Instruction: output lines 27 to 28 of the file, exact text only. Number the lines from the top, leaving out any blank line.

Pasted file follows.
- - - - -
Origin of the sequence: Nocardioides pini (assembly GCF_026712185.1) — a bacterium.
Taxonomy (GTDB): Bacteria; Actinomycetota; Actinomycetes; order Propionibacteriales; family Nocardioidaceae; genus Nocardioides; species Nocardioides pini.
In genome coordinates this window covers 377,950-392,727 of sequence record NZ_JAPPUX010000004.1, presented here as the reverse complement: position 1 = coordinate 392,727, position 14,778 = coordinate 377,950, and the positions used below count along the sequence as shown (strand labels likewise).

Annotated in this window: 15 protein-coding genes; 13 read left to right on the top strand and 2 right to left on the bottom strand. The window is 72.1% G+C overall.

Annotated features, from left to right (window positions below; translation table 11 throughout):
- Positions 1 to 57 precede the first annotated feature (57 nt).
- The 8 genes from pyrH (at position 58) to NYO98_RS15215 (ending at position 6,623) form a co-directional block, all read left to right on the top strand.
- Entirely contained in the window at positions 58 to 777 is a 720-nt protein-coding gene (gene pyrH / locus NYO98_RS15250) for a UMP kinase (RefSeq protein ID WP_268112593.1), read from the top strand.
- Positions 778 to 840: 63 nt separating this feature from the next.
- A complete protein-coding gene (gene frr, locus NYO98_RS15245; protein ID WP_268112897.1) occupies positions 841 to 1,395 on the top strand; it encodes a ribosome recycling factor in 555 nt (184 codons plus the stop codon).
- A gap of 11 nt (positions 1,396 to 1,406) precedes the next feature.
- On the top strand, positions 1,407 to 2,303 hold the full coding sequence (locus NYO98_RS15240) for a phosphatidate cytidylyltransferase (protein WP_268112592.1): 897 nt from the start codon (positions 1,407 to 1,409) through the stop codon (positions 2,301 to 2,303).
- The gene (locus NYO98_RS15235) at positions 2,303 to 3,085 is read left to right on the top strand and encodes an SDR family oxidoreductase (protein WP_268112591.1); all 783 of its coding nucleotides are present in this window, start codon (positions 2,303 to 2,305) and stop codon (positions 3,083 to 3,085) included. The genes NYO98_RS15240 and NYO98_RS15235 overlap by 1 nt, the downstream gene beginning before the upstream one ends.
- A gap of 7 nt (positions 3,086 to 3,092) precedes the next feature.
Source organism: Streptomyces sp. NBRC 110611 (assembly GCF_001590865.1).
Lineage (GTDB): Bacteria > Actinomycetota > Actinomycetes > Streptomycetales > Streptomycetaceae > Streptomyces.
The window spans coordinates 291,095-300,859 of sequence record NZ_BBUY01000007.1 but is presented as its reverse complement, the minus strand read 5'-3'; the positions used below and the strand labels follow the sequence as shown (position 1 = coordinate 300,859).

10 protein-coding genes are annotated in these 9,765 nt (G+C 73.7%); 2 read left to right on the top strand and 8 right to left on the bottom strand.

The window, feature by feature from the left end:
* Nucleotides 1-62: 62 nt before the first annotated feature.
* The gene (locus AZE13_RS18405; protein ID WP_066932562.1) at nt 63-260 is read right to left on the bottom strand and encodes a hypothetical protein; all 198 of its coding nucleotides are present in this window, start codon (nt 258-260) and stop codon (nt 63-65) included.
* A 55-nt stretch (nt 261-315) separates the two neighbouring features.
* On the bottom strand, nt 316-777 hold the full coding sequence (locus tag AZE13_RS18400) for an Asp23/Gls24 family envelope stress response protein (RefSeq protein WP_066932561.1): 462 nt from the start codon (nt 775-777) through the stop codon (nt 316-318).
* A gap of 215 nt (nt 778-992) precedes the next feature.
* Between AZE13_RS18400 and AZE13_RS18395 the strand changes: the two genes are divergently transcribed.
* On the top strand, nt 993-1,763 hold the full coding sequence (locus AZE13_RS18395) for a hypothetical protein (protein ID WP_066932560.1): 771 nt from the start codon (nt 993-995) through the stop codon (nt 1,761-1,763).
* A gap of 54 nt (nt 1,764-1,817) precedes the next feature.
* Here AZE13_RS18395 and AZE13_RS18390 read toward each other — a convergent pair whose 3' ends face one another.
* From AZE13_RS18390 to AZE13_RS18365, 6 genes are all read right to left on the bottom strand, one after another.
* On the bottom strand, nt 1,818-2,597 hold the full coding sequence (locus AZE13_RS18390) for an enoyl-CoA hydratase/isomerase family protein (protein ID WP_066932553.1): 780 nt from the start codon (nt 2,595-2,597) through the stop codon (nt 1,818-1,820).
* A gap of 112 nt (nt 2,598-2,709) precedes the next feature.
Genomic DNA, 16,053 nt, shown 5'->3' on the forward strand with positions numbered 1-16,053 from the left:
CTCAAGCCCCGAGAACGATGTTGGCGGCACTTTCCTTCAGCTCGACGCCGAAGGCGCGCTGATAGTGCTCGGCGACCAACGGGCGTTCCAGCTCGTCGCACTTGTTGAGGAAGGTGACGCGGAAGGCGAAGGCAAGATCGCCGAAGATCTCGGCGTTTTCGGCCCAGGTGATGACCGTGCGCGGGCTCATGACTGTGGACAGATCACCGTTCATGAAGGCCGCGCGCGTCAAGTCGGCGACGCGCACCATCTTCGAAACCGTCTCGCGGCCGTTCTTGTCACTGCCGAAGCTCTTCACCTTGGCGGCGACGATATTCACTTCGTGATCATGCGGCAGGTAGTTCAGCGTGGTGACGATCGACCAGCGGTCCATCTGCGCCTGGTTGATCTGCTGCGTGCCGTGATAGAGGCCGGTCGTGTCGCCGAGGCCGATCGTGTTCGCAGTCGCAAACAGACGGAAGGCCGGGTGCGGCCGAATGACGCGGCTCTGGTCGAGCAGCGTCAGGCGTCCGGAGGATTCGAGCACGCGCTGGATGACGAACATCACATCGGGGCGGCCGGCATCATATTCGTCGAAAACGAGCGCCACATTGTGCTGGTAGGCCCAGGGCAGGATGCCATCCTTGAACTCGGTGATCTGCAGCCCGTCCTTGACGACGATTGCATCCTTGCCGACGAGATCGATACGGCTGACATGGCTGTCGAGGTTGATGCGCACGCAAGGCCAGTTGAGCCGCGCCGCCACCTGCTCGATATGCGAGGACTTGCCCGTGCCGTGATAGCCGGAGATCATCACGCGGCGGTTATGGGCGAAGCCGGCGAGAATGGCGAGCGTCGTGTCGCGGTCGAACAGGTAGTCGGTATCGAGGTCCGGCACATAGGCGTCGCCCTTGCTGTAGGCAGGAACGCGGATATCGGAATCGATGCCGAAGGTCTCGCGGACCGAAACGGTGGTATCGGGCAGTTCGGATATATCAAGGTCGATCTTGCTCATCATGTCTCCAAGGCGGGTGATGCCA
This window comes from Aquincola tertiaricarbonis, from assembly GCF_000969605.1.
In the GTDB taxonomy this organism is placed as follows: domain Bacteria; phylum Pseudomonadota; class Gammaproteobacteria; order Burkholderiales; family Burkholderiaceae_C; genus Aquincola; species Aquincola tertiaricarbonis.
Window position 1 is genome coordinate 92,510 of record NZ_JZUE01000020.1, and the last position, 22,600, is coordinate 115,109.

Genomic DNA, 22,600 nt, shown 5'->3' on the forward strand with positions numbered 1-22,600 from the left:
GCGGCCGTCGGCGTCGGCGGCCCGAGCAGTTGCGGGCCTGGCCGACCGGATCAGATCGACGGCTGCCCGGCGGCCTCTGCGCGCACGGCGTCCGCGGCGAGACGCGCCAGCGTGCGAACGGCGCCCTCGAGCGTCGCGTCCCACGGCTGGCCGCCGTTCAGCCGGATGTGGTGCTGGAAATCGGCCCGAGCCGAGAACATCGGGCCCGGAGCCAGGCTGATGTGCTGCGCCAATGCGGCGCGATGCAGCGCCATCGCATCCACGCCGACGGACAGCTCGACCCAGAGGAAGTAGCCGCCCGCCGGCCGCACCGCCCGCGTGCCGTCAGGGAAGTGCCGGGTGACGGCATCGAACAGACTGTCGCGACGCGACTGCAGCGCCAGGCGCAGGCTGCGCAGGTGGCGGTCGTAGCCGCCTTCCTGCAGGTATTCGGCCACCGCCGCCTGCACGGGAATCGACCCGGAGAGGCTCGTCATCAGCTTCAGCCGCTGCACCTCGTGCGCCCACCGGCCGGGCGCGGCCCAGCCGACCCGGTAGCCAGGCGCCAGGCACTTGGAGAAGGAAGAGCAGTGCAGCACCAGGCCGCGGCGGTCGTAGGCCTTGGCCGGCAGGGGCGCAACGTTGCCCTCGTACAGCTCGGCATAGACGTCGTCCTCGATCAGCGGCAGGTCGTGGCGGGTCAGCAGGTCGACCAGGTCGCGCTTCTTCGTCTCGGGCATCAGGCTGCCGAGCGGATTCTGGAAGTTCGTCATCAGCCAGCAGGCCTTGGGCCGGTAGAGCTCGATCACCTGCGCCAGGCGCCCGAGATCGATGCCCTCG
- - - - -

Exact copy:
* A gap of 54 nt (nt 1,764-1,817) precedes the next feature.
* Here AZE13_RS18395 and AZE13_RS18390 read toward each other — a convergent pair whose 3' ends face one another.